St Paul’s Cathedral has been here for over 1,400 years. It has been built and rebuilt five times, and always its main purpose has been as a
place of worship and prayer.
St Paul's, with its world-famous dome, is an iconic feature of the London skyline. Step inside and you can enjoy the Cathedral's awe-inspiring
interior, and uncover fascinating stories about its history.
Learning & Faith
Lifelong learning is a core part of the our work, delivered through a variety of events by St Paul's Institute, and the
Cathedral's Adult Learning and Schools & Family Learning departments.
History & Collections
For more than 1,400 years, a Cathedral dedicated to St Paul has stood at the highest point in the City. The present Cathedral is the
masterpiece of Britain's most famous architect Sir Christopher Wren.
Behind the scenes, the cost of caring for St Paul's and continuing to deliver our central ministry and work is enormous and the generosity of
our supporters is critical.
Widely considered to be one of the world’s most beautiful buildings and a powerful symbol of the splendour of London, St Paul’s Cathedral is a
breathtaking events venue.
To mark Refugee Week, St Paul’s Cathedral will host Am I My Brother's Keeper?, an installation created from a UNHCR tent used in refugee camp in
Jordan by London-based artist Kate Daudy.
From 3rd to 27th June, the tent will be installed in the north transept of the Cathedral and will be available to view at no cost between
4.15-4.45pm, Monday to Saturday.
Throughout the period of the tent’s installation, there will be a number of free events offering different opportunities to engage with the
installation and the questions it provokes. There will be talks, reading
and poetry recitals exploring the themes of the tent installation from 10am-12.20pm on 17th June, 10.30am-12.20pm on 18th June, and
11am-12.20pm on 20th June. Standard admissions charges apply.
In early 2016, UNHCR, the UN Refugee Agency, gave Kate a tent from Za’atari refugee camp in Jordan, which had been home to a refugee family from
Syria. The father of the family wrote his name ‘Abu Teim’ in biro over the front door. Despite prolonged searching, no trace of them has been found
since they left.
The brightly coloured crochet elements of the tent were made by internally displaced women in Syria, providing revenue for them and for their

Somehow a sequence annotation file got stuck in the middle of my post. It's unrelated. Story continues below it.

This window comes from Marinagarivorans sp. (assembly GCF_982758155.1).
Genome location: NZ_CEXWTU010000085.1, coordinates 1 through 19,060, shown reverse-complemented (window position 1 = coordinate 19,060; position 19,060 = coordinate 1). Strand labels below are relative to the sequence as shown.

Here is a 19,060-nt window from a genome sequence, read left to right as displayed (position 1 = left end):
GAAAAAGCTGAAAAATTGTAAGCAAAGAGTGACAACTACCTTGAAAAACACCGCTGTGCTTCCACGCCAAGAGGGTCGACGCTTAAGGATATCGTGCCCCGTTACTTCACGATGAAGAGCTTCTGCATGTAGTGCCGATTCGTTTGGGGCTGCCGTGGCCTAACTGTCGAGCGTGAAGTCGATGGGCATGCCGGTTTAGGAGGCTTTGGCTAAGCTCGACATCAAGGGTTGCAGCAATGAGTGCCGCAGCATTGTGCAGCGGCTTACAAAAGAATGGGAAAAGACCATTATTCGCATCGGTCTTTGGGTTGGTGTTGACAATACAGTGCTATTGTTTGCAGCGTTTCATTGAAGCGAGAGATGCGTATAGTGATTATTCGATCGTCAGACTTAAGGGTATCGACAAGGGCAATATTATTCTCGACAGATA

families. The crochet circles were brought out of Syria using a complex network of contacts right across the Middle East. The words on the tent are
those of refugees, diplomats, aid workers, medical staff and soldiers involved in the refugee crisis from nearly 60 different countries.
The dignity, courage and resilience of those she met whilst conceiving this work struck Daudy deeply: “The human qualities we all share,
whatever our circumstances, seemed to situate temporal considerations like nationality, political and religious difference as obstacles we can try
The Reverend Canon Tricia Hillas, Canon Pastor of St Paul’s, finds profound theological resonance in the work: “Ideas of ‘home’ and
‘shelter’ are at the heart of my own understanding of the Christian faith, speaking to me of our human longing for the home and shelter we find
within the heart of God. I find the vulnerability and transitory nature of the tent at the centre of this installation, sheltered as it is for a
time, within this vast, solid Cathedral, deeply moving; and the gathered decorations a reminder of the community of shelter which we are called to
be for one another. The piece takes its title from the question defensively posed to God by the Biblical character Cain. A question which still
reverberates between and within us today.”
Kate Daudy is a multidisciplinary artist, whose work looks at home and identity. She gave this piece to the UNHCR in admiration for their work
protecting and assisting refugees everywhere. There are 68.5 million forcibly displaced people in the world (refugees, asylum-seekers and those who
have been internally displaced) and we are witnessing the highest levels of displacement on record: an average of one person displaced every two
Of Daudy’s work, Art Critic Marina Warner has said, “Daudy is interested in illuminating power structures and using the visual arts as a means
of bringing about discourse that might contribute toward social and political change. Although disruptive, her work is full of optimism. While our
current world circumstances can seem so dire, the future remains in our hands.”
St Paul’s Cathedral has been engaged in questions of the movement of people through the work of St Paul’s Institute, including research by Dr Adrian Pabst entitled ‘A Common Good
Approach to Free Movement of People’, and through the Cathedral’s support of the Islington Centre for
Refugees and Migrants since 2015.